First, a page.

Pyramid schemes abound in Egypt
It took us 24 hours to get to Egypt.
It took us 24 hours to get home.
This is the worst part of any trip. I prefer the way Captain Kirk and Captain Picard bounced around the solar system.
Think about it: One moment it's Star Date 4024.56 and suddenly it's Star Date 4024.58.
How time flies.
After arriving at the speed of light on Angina 4, everyone was in good health, despite some mild chest discomfort. And you never heard anyone complain about rocket lag.
Not only that, the crew of the Enterprise could share a meal with their archenemy from another galaxy, even drink some of their tap water, but there was never a case of Romulan revenge.
If there was, I missed that episode.
Once we arrived in Cairo, we spent an exhausting day looking at the pyramids.
Everyone wanted to know how they were built. Sam, our Egyptologist and guide, said nobody really knew.
Then we asked him how they made mummies. Sam said that had been a secret for ages.
I inquired how Tutankhamun died. Sam said this was also unknown.
I asked him how I could become a guide because this seemed like the kind of job I'd be really good at.
I was a little annoyed at myself that first day for being a complainer. We had traipsed around the Sphinx and the pyramids for less than an hour and I started carping about how hot and it arid was.
What a wuss I am. Forty minutes in the desert and I'm whining.
Moses? Forty years: Not a kvetch.
At our age, my wife and I were careful about overexertion.
I think running to the bathroom in Cairo was the most aerobic thing we did.
I ventured out on a 20-minute camel ride, but it took 10 of those minutes for the guy to hoist me up onto the camel and eight minutes to lower me down.
Your ride time may vary.
Because I have a bad knee, I had trouble keeping up with our group, so I eavesdropped on other tours getting their lectures in Arabic, French and German. I didn't understand a word, but no matter, because when it's in English I forget everything by the time I'm back on the bus, anyway.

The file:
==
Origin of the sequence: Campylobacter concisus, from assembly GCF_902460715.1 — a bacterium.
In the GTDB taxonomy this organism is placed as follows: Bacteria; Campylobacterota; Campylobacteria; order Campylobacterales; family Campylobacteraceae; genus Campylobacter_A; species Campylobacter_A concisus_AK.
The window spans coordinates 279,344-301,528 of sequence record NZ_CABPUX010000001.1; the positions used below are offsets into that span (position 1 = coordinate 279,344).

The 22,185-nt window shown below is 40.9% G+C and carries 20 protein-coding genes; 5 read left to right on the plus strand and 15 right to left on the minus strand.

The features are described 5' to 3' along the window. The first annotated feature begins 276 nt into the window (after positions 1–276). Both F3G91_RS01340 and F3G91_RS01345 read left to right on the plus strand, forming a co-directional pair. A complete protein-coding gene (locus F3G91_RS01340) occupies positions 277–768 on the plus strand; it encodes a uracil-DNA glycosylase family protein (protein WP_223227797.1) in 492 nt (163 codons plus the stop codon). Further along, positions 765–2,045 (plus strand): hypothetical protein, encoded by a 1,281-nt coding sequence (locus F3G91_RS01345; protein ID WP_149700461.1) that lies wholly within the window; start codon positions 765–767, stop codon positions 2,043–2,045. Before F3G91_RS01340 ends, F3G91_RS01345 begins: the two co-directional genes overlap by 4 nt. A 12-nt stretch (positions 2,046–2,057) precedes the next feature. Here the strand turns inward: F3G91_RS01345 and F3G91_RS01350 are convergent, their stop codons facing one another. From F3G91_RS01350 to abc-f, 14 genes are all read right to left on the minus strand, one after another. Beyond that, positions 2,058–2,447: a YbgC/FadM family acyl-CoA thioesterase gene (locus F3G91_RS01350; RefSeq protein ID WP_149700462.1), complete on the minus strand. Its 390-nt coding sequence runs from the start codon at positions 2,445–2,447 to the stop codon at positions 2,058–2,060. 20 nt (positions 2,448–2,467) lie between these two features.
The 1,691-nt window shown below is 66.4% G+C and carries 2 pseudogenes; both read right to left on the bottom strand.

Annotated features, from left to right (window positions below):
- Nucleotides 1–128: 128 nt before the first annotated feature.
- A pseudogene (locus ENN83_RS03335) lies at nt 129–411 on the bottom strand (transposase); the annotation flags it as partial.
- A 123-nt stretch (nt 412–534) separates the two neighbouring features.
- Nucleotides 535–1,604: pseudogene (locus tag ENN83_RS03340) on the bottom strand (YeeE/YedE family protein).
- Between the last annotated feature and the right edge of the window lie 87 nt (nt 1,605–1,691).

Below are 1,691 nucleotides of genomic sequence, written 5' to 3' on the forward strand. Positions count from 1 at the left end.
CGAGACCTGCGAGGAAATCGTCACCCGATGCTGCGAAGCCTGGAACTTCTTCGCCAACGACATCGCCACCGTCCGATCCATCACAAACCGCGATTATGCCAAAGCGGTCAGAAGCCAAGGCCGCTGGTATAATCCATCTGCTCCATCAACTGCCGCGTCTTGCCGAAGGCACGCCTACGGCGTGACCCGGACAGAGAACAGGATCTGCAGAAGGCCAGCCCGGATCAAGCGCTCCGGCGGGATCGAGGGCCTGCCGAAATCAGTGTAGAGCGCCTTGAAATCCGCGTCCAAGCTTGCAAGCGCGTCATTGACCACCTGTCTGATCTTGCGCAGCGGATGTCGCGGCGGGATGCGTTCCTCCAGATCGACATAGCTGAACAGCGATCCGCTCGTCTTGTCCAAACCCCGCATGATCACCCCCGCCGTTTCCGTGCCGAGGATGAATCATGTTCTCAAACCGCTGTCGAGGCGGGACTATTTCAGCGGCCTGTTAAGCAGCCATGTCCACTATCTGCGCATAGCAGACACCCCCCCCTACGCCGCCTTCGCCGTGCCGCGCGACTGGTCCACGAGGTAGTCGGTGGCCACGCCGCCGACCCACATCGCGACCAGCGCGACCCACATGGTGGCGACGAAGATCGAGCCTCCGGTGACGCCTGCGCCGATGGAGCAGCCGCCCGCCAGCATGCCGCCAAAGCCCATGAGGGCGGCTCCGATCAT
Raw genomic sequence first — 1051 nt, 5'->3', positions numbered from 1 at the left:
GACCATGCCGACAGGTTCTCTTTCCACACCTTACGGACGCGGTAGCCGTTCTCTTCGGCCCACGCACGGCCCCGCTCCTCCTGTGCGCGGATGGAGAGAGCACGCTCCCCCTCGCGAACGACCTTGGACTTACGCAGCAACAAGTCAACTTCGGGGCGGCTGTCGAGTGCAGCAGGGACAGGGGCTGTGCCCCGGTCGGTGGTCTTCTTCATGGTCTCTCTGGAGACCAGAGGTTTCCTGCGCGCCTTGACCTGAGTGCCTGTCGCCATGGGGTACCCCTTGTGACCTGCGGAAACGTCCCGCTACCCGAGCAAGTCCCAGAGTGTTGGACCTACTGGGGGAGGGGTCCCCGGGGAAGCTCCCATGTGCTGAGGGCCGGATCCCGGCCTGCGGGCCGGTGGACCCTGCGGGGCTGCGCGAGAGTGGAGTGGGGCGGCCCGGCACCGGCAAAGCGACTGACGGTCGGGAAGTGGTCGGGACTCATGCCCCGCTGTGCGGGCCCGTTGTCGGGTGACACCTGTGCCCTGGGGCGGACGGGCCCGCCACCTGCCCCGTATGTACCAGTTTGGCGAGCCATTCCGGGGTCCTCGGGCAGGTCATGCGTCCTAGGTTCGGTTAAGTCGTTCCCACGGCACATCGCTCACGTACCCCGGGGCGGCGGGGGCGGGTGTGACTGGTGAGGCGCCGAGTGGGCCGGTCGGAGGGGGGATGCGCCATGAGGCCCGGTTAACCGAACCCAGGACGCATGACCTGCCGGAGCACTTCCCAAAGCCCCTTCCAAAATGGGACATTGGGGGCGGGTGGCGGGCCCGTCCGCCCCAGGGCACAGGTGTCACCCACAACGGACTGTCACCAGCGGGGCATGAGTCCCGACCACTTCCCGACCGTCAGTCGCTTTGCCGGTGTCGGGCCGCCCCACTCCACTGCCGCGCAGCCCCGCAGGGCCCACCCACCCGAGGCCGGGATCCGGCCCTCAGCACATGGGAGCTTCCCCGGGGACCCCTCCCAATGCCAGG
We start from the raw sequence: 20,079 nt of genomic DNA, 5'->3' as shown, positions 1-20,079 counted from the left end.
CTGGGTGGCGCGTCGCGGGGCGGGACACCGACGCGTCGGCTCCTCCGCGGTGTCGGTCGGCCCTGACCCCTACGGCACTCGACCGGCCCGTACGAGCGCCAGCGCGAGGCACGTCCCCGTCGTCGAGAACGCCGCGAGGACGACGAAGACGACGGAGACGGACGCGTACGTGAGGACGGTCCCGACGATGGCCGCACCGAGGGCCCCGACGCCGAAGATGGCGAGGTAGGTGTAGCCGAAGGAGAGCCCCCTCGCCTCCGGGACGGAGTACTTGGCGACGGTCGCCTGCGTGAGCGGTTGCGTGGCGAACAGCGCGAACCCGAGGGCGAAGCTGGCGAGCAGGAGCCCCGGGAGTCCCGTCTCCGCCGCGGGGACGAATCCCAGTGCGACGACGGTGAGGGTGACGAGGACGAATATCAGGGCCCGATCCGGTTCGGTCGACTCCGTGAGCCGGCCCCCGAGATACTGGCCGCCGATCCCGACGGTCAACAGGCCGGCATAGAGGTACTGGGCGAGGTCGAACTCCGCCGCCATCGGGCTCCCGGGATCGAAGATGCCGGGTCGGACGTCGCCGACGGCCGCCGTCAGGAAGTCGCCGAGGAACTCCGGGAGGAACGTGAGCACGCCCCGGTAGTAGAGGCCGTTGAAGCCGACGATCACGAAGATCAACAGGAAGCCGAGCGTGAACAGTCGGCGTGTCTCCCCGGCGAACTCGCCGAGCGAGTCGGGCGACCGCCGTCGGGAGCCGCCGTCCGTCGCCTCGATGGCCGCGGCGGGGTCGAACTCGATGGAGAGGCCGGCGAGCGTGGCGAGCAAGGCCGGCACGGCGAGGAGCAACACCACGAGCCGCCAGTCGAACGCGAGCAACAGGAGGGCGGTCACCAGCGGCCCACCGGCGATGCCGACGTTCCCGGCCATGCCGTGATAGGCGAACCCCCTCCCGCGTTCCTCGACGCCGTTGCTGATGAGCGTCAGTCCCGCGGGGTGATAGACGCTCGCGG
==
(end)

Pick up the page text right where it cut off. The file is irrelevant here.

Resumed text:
Remembering anything on vacations has always been a problem for me. Mary Ellen will show me photos of us standing in front of the Eiffel Tower and I have no real recollection of ever being in Paris.
Did I enjoy our trip to Rome several years ago? I have no idea. I'll have to ask my wife.
When we got back from Egypt, I called as many people as I could, while everything was fresh in my mind. "Bob, it's Dick. We just walked in the house. Let me tell you about our trip."
"Can you call me tomorrow? It's three in the morning."
"No, I can't, because I'm going to forget a lot of stuff by then."
When purchasing gifts for people like Bob, it's very easy to be taken advantage of. At one shop in Aswan, the owner was touting what a good buy his sculptures were: Al-a-baster, AL-A-BASTER, he proclaimed. I bought five. When I got home I discovered the truth: Al-a-plaster...AL-A-PLASTER. Our friends enjoyed getting a gift made in a foreign land, even if that land was China or Taiwan.
The bottom line is that we had a great time. I know it's hard to believe that, based on this column. But we really did.
At least that's what my wife told me.